As expected, the terms of the trade deal agreed between the United Kingdom and the European Union mean that Solvency II passporting rights are no longer available to UK insurers wishing to conduct insurance business in the European Economic Area. What is clear in relation to both legacy and new business is that firms must communicate with customers and keep them informed of any new developments that may affect their enjoyment of their policies.
The High Court has handed down judgment in the COVID-19 business interruption insurance test case of The Financial Conduct Authority v Arch. Following expedited proceedings, the judgment brings highly anticipated guidance on the proper operation of cover under certain non-damage business interruption insurance extensions.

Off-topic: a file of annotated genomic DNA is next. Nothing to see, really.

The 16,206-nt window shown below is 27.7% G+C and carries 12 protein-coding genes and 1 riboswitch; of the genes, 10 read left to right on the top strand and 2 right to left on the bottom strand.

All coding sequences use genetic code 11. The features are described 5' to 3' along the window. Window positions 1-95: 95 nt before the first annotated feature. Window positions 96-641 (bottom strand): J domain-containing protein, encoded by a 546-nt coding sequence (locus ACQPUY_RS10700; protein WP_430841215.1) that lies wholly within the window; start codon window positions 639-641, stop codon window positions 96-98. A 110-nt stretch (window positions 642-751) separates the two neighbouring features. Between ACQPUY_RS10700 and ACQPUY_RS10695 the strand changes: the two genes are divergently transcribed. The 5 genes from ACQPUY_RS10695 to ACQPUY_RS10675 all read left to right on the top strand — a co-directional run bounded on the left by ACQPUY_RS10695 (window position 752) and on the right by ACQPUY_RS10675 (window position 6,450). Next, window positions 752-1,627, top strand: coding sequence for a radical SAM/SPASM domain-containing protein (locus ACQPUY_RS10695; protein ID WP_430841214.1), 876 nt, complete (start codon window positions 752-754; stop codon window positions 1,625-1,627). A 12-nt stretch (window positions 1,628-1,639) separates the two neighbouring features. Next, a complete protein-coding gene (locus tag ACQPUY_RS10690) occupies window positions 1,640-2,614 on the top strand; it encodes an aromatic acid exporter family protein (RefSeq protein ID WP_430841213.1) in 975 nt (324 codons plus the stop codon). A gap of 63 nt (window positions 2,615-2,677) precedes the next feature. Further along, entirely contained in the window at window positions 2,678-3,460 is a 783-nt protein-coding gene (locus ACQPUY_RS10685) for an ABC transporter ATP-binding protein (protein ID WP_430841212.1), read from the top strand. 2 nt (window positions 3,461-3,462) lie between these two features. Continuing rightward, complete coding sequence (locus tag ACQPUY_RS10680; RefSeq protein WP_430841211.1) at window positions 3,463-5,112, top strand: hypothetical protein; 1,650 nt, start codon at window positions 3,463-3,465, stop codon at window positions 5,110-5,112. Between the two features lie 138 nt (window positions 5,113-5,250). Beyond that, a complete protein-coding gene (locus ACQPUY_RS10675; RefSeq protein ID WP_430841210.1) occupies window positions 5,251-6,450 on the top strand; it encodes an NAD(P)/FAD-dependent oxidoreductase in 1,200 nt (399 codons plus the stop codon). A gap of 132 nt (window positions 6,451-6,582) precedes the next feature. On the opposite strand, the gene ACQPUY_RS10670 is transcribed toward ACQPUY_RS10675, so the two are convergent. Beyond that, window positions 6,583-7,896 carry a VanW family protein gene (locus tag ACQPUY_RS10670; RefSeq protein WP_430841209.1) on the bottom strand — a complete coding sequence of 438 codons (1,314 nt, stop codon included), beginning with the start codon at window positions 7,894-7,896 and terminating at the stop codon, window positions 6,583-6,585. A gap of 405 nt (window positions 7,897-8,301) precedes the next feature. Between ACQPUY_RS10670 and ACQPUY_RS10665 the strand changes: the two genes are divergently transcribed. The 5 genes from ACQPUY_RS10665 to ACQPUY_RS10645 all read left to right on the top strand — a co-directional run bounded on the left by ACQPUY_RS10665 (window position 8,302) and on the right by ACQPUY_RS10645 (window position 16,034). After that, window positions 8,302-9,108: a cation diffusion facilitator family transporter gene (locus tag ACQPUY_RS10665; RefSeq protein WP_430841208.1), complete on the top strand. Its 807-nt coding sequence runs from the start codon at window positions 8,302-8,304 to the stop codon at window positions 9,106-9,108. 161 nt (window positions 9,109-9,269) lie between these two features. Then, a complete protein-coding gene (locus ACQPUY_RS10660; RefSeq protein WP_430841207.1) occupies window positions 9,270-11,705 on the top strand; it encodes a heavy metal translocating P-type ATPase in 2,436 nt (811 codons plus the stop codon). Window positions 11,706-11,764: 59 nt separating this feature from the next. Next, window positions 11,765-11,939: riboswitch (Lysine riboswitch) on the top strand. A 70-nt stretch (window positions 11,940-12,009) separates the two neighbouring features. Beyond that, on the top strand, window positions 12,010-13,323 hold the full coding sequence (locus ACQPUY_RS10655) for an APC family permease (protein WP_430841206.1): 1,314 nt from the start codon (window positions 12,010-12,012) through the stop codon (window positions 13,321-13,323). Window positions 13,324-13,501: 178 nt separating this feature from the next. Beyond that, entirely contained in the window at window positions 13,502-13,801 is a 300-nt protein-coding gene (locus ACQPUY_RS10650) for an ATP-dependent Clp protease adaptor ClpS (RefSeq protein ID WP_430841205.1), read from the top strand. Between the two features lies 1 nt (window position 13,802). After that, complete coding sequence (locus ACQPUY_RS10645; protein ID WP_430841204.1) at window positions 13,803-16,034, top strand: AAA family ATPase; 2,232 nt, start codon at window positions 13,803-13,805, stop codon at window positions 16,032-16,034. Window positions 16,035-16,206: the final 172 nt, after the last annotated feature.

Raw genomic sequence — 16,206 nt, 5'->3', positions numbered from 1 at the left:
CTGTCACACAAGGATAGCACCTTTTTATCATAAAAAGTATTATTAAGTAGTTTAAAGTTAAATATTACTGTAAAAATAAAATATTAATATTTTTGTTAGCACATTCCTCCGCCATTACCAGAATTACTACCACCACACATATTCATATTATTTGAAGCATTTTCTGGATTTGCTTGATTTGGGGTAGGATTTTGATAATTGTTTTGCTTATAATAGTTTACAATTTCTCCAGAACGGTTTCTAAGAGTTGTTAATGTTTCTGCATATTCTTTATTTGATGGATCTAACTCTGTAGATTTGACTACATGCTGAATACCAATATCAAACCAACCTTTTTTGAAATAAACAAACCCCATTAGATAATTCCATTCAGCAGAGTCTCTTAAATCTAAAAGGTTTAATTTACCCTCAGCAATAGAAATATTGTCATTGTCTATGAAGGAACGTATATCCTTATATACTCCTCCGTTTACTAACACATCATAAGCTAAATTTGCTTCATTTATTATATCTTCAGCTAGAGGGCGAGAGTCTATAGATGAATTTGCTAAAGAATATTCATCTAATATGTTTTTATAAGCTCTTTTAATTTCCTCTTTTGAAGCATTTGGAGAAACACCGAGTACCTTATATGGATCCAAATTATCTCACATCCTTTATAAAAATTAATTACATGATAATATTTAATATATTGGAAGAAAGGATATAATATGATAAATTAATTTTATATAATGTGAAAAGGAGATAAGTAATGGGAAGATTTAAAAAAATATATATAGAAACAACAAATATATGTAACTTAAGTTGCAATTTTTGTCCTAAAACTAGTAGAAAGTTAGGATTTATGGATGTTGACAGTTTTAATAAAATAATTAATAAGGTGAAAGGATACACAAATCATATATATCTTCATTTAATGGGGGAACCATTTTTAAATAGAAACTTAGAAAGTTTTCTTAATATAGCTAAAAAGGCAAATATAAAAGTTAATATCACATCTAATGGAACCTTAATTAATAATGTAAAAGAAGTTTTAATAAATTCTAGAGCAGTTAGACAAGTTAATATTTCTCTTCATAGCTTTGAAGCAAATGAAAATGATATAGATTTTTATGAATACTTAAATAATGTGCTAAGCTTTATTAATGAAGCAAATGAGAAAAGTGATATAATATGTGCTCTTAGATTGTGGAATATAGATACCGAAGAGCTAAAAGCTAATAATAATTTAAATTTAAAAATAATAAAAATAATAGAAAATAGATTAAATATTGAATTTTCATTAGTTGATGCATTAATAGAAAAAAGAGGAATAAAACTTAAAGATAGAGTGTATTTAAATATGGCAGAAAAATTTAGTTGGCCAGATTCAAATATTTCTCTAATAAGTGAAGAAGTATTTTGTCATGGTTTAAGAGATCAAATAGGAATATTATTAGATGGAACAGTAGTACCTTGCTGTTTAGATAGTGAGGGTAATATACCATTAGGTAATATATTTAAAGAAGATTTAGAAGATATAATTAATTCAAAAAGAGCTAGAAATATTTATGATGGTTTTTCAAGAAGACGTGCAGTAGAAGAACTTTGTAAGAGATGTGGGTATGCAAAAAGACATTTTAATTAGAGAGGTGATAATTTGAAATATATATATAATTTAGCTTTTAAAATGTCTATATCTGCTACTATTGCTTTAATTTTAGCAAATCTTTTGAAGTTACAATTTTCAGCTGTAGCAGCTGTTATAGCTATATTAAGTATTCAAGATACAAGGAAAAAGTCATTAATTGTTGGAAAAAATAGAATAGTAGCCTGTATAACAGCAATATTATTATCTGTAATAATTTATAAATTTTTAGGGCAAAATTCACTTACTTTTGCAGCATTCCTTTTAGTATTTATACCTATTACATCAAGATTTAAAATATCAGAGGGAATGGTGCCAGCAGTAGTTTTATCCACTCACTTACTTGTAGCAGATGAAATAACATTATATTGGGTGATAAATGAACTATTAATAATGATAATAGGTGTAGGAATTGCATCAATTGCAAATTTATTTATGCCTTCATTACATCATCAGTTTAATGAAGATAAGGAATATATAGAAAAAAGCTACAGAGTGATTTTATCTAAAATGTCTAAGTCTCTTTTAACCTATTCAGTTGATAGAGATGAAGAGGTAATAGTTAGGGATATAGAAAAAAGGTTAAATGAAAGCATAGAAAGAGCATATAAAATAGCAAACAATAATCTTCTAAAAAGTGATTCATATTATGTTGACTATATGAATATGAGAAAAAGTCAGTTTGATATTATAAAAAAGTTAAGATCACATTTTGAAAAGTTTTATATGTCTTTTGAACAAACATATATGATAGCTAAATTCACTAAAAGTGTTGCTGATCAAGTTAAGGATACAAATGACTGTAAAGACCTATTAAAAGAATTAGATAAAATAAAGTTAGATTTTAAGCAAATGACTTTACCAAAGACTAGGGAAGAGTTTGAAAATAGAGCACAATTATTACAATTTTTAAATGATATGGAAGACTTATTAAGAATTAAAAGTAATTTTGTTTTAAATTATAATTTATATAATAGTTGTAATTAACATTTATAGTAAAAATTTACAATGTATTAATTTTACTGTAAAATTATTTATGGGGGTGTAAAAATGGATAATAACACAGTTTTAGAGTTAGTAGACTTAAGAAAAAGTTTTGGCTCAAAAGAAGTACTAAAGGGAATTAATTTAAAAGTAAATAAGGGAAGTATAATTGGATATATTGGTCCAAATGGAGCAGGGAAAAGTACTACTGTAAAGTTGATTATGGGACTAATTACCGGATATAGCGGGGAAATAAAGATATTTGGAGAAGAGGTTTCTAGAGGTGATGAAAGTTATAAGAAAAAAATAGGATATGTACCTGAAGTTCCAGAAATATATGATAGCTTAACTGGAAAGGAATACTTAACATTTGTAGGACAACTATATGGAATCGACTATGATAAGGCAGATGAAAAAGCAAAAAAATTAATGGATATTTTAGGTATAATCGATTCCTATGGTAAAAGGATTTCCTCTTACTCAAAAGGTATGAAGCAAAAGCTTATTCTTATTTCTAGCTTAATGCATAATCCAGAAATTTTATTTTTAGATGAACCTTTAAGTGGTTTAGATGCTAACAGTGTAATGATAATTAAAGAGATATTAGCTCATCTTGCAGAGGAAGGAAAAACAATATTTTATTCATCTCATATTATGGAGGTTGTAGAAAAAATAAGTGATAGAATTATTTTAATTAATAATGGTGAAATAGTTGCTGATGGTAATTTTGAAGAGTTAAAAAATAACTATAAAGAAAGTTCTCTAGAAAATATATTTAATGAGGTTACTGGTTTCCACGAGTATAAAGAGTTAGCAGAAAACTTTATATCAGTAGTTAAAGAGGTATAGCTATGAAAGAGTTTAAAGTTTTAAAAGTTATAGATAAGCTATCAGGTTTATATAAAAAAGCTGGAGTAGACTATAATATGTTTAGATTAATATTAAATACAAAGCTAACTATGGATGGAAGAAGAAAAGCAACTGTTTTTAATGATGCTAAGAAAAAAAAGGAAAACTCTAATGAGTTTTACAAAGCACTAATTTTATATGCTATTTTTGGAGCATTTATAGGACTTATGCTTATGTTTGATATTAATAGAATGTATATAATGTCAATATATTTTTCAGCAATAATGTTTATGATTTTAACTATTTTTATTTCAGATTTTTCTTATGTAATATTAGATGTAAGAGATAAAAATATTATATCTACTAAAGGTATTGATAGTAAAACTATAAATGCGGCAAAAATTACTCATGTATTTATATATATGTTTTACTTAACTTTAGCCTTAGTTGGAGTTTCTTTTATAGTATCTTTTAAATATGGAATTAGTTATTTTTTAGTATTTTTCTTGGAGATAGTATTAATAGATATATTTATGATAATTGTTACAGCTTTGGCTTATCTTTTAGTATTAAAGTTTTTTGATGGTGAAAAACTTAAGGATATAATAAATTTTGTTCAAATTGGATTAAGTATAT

The Court of Appeal recently confirmed that the reinstatement basis was the appropriate measure of indemnity for property severely damaged by fire which had not been reinstated. The court held that an insured need not show that it had a genuine, fixed and settled intention to reinstate in order to recover for damaged property on a reinstatement basis of indemnity.
The Prudential Regulation Authority recently published guidance for UK insurers on their ability to service EEA liabilities once the Brexit transition period comes to an end on 31 December 2020. Arguably, the guidance is consistent with the view that 'expat business' (ie, where policies were written in the United Kingdom but the policyholder subsequently moved to the European Economic Area) can continue to be serviced from the United Kingdom without an EEA authorisation.
The High Court has continued an anti-suit injunction against a defendant, having been satisfied to a high degree of probability that the parties had agreed to submit their dispute to London arbitration. The central question was one of contractual interpretation: whether, on a true interpretation of the relevant excess insurance policy, the 'service of suit' clause entitled the insured to pursue its substantive claim against its insurers before a US court or whether it had to arbitrate.